So there is a stigma related to giving cats food high in fiber. This is because excess fiber can cause many problems in cats.
Foods that are high in fiber can be a good thing. Fiber has benefits and chances are you’ve heard of the benefits, or are interested in knowing about them, because you are here! Refer to cats and fiber for more information regarding fiber.
First thing is first, when you see ‘Crude Fiber’ on the guarantee analysis section of the cat food label, it refers to the measurement of the indigestible carbohydrates in the food, but it doesn’t refer to the sources. Essentially, at the core, that’s what fiber is: indigestible carbohydrates.
If you read the blog post (link above), you’d have read that cats don’t digest these carbohydrates, they ferment them. So when I refer to ‘good’ fiber, I am referring to fiber that is slowly fermentable. The ‘bad’ fiber is quickly fermented.
So the thing would be to find a diet high in fiber, but has a good amount of the ‘good’ fiber in it. Good fiber sources include soybeans, oats, and rye. However, too much ‘good’ fiber can be bad too. See? What a pain huh?
If you find a high fiber diet, and a lot of the fiber is coming from wood chips (aka powdered cellulose), then you have a problem.
A lot of the high fiber cat food is marketed for diet food, weight loss, weight control, etc. This is because the slowly fermentable fiber can give the cat a ‘full’ feeling for quite some time. This makes the cat eat less.
However, many of the cat foods out there that specialize in these weight loss, high fiber diets use the ‘bad’ fiber sources. This causes problems for the cat; again refer to the blog post.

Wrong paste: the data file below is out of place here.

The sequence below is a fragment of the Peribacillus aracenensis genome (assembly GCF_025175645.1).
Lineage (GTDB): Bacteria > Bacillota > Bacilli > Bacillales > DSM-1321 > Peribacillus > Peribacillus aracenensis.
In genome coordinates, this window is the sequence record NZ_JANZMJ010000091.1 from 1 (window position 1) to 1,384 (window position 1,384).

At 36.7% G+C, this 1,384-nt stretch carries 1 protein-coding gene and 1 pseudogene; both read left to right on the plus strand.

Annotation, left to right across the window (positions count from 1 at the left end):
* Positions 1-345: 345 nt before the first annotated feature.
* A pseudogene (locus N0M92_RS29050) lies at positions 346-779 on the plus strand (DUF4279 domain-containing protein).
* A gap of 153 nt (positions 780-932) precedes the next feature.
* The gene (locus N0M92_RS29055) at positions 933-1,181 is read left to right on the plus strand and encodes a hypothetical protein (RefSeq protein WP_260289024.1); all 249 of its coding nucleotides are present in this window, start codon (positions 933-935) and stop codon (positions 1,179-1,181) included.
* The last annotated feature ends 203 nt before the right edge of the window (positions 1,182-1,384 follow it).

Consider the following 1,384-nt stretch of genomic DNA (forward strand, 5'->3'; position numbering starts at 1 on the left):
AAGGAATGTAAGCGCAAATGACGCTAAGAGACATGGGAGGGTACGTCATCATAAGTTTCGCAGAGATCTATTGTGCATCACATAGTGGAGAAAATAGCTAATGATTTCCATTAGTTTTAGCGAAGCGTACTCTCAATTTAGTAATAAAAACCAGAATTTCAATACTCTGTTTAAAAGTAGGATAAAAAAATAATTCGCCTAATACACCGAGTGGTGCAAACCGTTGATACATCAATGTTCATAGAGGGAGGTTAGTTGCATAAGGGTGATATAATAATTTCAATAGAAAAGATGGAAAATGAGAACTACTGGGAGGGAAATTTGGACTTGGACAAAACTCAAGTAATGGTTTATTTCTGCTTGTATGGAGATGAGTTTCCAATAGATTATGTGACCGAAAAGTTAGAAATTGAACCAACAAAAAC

So what are good high fiber cat foods?
It’s tough to give a straight out answer to this question, as every cat is different with different activity levels, reaction times, etc.
In dry cat food, the normal crude fiber maximum is around 3%. Dry food tends to be in poorer quality over wet food anyways, but if you like to feed dry food, 3% is a highly thought of number. Anything higher and you should really examine the sources.
Wet food is a little easier to manage because its naturally healthier for your cat. Just make sure that the carb sources come from the ‘good’ sources listed below, and not the ‘bad’ sources like corn gluten meal, etc. If you need additional fiber all you can do is keep feeding your regular canned food, and add pure canned pumpkin (NOT pumpkin pie filling) to the food (about 1 teaspoon). It can be as simple as that.
Sources that include soybeans or other beans, oats, rye, and barley are the ‘good’ sources. If you find a high fiber food that contains a lot of these sources, that’s a good sign.
Quickly fermenting fiber can be found in whole grains, wheat, corn, and flax seeds. So the best overall food is a good combination of both kinds of sources.
If you are determined to have actual brand names, I’ll oblige (but I have no relations to any company):